Rasing Joist for Loft Insulation


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Established Member
8 Feb 2005
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North Yorkshire
Hi All,

I've just had a chap around to advise about topping up our loft insulation. I was amazed that regulations now specify 10" of insulation. This is well above the height of our joists, which are about 4".

In order to keep some boarding down for storage, I guess the three choices are:
1) A thinner (more expensive) insulation material
2) Only use 4" insulation under the boarded area.
3) Raising the joist height under the boards

We are getting a council rebate for the work which cuts the cost down considerable (well worth looking into). This probably means option 1 is out, and I'd rather avoid option 2. So it's probably going to be option 3, raising the top of the joists.

Has anyone done anything like this? If you've got any advice, or even better, photos, it would be a great help.

Many thanks
cambournepete":t3c79a6l said:
I just put new joists across the existing joists and put insulation between them and then the boards on top.

Thanks for the reply. When you say across, do you mean inline or perpendicular to the original joists
I have done this for two or three customers, and find no problem. You will lose head room so just check there is no problem there.
maltrout512":18288mbv said:
I have done this for two or three customers, and find no problem. You will lose head room so just check there is no problem there.

Presumably you have to set them into the wall, so that not all of the weight is on the old joists?

Much easier if the new "joists" are at 90 degrees to the old ones. Better for heat loss as well, because the insulation will then also run at right angles, and there will be no chance of a continuous gap alongside a joist from top of ceiling to top of insulation.

BUT.......do pay attention to the eaves. Most rooves with traditional felt require eaves airflow, and it is easy to block this with the additional insulation. You might even have to resort to some boards between the joists to maintain a 2" airgap under the felt. If you don't maintain airflow, there will be condensation within the roof-space, and I have see rooves only 15 years old fail as a result.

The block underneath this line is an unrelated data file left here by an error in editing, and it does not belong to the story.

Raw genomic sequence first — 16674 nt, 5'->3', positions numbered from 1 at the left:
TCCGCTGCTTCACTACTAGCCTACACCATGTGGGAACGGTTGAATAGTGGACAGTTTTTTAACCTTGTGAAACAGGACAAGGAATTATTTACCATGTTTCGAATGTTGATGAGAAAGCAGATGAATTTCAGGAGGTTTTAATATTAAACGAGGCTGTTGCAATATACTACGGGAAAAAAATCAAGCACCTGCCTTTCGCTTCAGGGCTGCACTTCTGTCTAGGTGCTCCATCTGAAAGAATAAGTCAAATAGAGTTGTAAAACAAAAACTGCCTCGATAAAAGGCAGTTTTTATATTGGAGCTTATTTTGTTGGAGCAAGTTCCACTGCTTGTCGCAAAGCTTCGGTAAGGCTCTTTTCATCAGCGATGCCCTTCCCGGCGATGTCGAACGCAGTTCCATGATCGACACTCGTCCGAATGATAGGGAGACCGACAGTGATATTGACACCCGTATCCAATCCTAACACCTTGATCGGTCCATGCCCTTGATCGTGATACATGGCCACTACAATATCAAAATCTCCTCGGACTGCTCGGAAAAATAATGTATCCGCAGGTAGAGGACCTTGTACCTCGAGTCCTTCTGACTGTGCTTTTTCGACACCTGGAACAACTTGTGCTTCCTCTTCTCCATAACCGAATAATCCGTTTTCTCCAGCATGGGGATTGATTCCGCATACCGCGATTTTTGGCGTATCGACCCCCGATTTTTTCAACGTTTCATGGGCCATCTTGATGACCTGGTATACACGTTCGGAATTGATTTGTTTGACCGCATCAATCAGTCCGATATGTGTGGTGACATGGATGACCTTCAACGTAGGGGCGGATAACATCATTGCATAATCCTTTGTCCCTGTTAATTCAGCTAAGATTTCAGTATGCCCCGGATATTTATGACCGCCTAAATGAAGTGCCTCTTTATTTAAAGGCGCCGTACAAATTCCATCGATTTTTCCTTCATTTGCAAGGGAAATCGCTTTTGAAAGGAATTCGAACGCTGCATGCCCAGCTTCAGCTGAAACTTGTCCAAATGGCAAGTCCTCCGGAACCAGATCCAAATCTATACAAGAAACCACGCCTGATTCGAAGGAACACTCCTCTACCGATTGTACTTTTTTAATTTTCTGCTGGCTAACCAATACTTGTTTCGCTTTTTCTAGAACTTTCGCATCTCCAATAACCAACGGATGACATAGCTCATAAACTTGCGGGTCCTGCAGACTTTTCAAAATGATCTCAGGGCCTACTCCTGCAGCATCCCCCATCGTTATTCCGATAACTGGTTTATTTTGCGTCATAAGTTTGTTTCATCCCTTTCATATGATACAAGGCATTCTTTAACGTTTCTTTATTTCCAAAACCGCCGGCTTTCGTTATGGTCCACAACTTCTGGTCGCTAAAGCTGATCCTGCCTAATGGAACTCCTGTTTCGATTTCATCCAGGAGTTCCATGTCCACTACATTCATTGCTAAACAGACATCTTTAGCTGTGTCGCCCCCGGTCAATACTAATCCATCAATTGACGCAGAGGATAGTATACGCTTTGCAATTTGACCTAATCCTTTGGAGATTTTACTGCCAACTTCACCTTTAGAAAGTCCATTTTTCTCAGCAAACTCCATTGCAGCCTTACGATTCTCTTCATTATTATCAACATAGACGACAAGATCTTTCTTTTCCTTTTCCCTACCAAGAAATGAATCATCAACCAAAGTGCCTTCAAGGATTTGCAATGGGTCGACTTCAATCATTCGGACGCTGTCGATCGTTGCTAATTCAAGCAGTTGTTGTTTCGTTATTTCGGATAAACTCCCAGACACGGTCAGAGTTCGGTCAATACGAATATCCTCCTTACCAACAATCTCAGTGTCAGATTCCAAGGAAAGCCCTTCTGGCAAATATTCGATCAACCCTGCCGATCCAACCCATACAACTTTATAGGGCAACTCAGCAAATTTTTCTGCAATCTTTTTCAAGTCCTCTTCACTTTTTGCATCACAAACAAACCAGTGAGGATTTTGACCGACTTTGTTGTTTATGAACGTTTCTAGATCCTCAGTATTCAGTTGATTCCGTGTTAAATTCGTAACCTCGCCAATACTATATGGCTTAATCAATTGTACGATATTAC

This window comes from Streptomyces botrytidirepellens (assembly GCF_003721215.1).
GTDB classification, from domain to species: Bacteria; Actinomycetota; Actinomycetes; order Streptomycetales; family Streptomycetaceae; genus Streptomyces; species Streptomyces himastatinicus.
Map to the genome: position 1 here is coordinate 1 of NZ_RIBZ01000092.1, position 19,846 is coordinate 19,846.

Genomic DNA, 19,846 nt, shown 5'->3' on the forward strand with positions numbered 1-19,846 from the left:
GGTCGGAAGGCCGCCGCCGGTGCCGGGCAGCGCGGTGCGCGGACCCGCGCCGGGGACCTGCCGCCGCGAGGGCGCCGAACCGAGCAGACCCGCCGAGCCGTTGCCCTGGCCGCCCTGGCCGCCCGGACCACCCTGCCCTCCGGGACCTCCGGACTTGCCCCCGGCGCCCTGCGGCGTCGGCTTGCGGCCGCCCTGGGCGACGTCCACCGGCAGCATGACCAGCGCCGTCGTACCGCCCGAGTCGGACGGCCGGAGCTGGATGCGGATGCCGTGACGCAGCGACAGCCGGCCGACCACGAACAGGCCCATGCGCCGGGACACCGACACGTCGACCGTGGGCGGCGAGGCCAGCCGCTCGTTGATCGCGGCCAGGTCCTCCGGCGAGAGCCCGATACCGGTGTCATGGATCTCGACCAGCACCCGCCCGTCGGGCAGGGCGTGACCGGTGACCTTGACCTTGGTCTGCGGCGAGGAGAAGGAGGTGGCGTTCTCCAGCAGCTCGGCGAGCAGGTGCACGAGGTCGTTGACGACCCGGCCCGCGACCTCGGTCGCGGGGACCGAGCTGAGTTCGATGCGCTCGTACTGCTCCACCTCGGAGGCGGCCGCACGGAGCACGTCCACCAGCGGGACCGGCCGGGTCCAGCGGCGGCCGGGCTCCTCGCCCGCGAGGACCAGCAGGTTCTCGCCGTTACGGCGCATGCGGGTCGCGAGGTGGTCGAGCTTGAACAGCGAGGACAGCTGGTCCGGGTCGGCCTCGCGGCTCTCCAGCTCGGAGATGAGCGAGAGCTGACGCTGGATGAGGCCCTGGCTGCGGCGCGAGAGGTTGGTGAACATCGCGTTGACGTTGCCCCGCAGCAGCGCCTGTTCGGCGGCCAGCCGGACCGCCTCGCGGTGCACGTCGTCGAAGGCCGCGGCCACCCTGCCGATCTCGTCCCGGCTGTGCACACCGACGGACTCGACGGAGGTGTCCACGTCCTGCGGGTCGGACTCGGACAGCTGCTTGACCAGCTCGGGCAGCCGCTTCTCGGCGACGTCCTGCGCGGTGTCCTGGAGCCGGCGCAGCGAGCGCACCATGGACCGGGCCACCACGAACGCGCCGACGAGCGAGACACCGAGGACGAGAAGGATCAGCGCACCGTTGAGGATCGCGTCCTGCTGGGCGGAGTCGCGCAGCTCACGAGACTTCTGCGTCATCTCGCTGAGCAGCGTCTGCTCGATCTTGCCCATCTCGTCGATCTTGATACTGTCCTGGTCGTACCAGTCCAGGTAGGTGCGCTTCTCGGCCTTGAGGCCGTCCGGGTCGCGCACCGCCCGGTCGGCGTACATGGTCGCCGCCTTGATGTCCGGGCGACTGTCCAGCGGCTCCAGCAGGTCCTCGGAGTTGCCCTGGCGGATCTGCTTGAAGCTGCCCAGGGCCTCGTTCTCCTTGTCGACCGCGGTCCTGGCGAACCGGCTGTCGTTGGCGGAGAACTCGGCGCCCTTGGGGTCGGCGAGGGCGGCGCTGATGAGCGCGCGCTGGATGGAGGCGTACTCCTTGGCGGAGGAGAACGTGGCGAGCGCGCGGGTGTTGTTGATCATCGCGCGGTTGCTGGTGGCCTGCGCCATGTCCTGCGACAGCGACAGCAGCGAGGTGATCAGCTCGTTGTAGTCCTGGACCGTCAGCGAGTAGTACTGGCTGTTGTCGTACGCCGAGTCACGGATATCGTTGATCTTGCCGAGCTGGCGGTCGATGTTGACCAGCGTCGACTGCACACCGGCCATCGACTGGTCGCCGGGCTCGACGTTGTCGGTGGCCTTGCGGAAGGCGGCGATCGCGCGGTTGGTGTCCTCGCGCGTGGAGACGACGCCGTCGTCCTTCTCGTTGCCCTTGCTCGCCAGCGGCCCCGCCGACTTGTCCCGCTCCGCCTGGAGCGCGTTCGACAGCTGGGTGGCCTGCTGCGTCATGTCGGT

Hi Andy,
I did this a couple of years ago and raised the joists by fixing 6x2s on top of the existing joists in the areas where I wanted to keep the floor boarding.

For the other bits I just cross layed the insulation on top of the existing insulation (i.e. at 90 degrees to the joists). There's 2 thicknesses sold (100mm and 170mm IIRC) so you can build up two layers to the required thickness.

There's a bit of an issue with electrics if you have your upstairs lighting cabling attached to the joists. The extra insulation layed over the top could cause the wiring to overheat. Some people advise removing the wiring from the joists and laying it on top of the insulation - other people will tell you this breaks the regulation for fixing cabling. :?

You can calculate the capacity of your cabling, taking into account factors such as insulation. If you're inside the cable spec then you're OK.

Hope this doesn't make it worse,

How did you actually construct the new joists. I was thinking something a bit like one of these:

Neil, Yes, that's an option I've seen mentioned in various forums. I guess as long as the new joist structure weight isn't too great, the old joists should be OK to support the weight. At the moment, they're OK taking the weight of me and a load of boxes!

Mike, that's something I'll check once (if) the work is done. The bit I want to board is in the centre, well away from the eaves opening. So I just need to make sure the insulation is kept back at the edges.

Simon, good point. The only electrics in the loft is the upstairs light ring. I can always bump this up a gauge. More of a concern are the ceiling mounted spot lights. These are going to need to be kept clear.
AndyG":2la78ioh said:
cambournepete":2la78ioh said:
I just put new joists across the existing joists and put insulation between them and then the boards on top.

Thanks for the reply. When you say across, do you mean inline or perpendicular to the original joists
There not much weight on them so they're jsut connected to the existing joists.
If you run your joists perpendicular to the existing joists then the top up insulation will sit on top of the existing joists. When I enquired about doing this I was told it was a definite no-no because moist air rising from the room below would get trapped under the insulation and condense there, where it could cause problems with the existing (structural) joists.